Photograph Credit: Roman Harak
By Tristin Schultz, HRNK Research Intern
Edited by Rosa Park, HRNK Director of Programs and Sophia Hapin, HRNK Research Intern
March 12, 2021
The March of Suffering [고난의 행군]
The dissolution of the Soviet Union in 1991 had an immediate effect on the economic sustainability of ideologically aligned nations, many of which were economically, politically, and militarily dependent on the formers Soviet Union. Subsequently, following the expiration of their previous caretaker, and in an effort to avoid total economic catastrophe, ex-allies Cuba and Vietnam fortified their economic resilience through a diversification of trade partners. Conversely, Kim Il-sung and North Korea persevered with juche, or “self-reliance,” as the pièce de résistance of the regime. Consequently, from the erroneous emphasis on food self-sufficiency and perpetuated by an inability to effectively respond to exogenous supply shocks, emerged the Arduous March, a catastrophic famine in the 1990s that, by some estimates, led to the death of one million North Koreans or roughly five percent of the population.
Photograph Credit: Gage Skidmore
By Jane Kuper, HRNK Research Intern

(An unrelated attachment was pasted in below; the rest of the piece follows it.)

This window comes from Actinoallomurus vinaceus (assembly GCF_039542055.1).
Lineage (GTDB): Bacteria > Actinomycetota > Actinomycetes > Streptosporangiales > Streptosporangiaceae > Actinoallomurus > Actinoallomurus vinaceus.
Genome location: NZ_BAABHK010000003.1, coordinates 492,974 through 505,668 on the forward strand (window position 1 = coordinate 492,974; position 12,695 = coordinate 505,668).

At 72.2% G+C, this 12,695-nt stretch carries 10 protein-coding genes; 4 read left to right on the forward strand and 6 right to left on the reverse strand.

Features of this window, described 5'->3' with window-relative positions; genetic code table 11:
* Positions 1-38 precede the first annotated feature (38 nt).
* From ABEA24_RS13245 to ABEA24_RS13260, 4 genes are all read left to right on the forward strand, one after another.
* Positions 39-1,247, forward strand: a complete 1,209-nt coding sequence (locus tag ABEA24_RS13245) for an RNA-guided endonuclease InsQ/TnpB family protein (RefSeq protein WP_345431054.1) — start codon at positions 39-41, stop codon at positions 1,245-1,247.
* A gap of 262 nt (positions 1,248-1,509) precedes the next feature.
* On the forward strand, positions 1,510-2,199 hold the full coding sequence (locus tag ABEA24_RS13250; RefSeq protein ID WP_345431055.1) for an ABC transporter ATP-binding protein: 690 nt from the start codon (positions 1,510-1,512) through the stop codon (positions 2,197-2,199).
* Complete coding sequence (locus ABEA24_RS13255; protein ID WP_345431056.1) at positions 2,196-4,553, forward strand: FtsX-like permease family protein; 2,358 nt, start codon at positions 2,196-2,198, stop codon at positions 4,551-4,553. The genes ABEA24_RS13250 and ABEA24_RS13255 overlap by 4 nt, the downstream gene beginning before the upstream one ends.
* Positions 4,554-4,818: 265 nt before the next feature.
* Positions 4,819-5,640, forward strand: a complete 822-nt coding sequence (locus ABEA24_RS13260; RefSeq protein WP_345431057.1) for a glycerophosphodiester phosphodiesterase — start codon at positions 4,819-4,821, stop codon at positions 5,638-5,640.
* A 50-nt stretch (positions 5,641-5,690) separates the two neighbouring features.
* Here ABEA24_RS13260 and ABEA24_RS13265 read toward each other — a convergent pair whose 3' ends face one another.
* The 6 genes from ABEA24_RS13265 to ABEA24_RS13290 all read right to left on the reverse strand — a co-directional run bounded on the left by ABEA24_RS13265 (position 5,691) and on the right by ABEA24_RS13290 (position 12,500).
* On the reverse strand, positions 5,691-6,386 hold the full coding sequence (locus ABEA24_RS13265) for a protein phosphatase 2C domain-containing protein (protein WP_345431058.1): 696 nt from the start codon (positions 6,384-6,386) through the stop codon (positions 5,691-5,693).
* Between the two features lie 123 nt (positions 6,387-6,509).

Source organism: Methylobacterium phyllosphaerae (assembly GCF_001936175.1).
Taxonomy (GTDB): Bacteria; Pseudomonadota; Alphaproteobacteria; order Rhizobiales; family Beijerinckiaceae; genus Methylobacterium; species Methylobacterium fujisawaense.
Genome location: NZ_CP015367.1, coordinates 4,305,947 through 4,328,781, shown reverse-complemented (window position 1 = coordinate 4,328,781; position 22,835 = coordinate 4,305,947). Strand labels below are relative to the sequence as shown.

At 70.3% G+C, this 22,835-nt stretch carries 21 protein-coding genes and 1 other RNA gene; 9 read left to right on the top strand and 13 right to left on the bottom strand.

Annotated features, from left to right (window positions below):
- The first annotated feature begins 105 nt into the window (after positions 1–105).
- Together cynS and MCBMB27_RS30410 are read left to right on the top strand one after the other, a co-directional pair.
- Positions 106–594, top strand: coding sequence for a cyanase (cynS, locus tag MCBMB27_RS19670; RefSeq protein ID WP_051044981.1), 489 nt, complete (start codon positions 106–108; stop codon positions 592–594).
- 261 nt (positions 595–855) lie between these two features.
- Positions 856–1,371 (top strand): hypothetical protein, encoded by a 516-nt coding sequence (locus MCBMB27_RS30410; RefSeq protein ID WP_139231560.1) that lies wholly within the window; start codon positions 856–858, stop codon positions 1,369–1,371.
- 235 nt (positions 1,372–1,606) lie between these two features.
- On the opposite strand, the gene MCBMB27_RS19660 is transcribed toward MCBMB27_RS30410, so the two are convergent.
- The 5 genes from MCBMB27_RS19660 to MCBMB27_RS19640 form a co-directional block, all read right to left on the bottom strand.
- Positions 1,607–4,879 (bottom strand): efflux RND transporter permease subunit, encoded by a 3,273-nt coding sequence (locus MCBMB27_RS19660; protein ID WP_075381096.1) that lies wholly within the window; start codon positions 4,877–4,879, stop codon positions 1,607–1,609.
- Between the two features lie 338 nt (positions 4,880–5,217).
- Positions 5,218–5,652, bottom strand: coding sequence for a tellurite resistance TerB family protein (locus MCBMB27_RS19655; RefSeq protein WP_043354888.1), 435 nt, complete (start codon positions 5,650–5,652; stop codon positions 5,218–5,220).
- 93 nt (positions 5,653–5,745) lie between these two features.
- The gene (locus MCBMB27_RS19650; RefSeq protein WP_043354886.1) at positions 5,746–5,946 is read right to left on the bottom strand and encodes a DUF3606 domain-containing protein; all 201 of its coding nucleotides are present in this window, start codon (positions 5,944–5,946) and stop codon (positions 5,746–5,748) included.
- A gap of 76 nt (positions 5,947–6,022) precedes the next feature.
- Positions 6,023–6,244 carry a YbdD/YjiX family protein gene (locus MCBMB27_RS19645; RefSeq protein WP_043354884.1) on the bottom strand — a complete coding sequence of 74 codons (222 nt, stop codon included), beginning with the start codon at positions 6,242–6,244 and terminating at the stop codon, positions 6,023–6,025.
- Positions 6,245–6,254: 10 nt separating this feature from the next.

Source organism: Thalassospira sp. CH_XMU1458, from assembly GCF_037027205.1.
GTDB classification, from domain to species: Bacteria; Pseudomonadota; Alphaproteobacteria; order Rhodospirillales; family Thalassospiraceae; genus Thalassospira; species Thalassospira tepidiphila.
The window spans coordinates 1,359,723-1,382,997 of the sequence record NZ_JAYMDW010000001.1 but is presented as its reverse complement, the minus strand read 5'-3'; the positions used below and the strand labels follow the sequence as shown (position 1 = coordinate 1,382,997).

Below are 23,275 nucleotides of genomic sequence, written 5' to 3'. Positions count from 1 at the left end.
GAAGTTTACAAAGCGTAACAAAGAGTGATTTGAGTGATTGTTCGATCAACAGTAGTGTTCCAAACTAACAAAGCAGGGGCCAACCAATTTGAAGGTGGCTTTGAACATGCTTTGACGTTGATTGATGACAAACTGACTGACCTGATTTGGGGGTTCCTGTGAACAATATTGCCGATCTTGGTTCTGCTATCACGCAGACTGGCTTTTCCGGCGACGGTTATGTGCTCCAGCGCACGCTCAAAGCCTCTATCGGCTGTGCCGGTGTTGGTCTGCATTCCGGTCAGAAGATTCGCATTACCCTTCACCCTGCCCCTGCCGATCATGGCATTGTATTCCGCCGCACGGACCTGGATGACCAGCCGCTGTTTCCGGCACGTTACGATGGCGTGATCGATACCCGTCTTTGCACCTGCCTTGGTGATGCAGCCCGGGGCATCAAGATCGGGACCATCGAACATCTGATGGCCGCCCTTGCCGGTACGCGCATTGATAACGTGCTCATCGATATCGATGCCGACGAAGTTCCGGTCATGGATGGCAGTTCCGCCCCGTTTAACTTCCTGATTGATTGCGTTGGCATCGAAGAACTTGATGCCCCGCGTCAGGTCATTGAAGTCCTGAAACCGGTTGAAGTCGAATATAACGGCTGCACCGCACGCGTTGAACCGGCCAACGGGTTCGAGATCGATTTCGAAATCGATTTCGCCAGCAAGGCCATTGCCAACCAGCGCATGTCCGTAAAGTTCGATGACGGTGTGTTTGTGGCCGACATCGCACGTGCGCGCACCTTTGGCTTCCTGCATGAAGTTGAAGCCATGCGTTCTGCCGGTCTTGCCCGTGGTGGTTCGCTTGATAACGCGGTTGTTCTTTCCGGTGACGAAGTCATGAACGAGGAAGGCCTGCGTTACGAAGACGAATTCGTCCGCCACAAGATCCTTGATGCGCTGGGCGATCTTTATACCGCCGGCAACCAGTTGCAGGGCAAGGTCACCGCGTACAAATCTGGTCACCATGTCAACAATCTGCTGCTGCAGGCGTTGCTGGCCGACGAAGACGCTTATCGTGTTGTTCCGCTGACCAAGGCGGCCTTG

Edited by Rosa Park, HRNK Director of Programs, and Sophia Hapin, HRNK Research Intern
March 10, 2021
There is no doubt that President Joe Biden has inherited some of the most difficult policy issues in recent history. Although he may be focused on issues like coronavirus relief, racial injustice, climate change, and immigration reform, America’s relationship with North Korea is an area that urgently needs attention. President Biden is likely to take a more traditional role than President Trump regarding foreign relations, but how will he address the human rights abuses committed by the regime?
HRNK staff members and interns wish to dedicate this program to our colleague Katty Chi. A native of Chile and graduate of the London School of Economics, Katty became a North Korean human rights defender in her early 20s. Katty was chief of international affairs with the North Korea Strategy Center (NKSC) in Seoul from 2010 to 2014 and worked with the Seoul Office of Liberty in North Korea (LiNK) from 2019 to 2020. A remarkable member of our small North Korean human rights community, Katty brought inspiration and good humor to all. Katty passed away in Seoul in May 2020, at the young age of 32. She is survived by her parents and brother living in Chile. With the YPWP series, we endeavor to honor Katty’s life and work.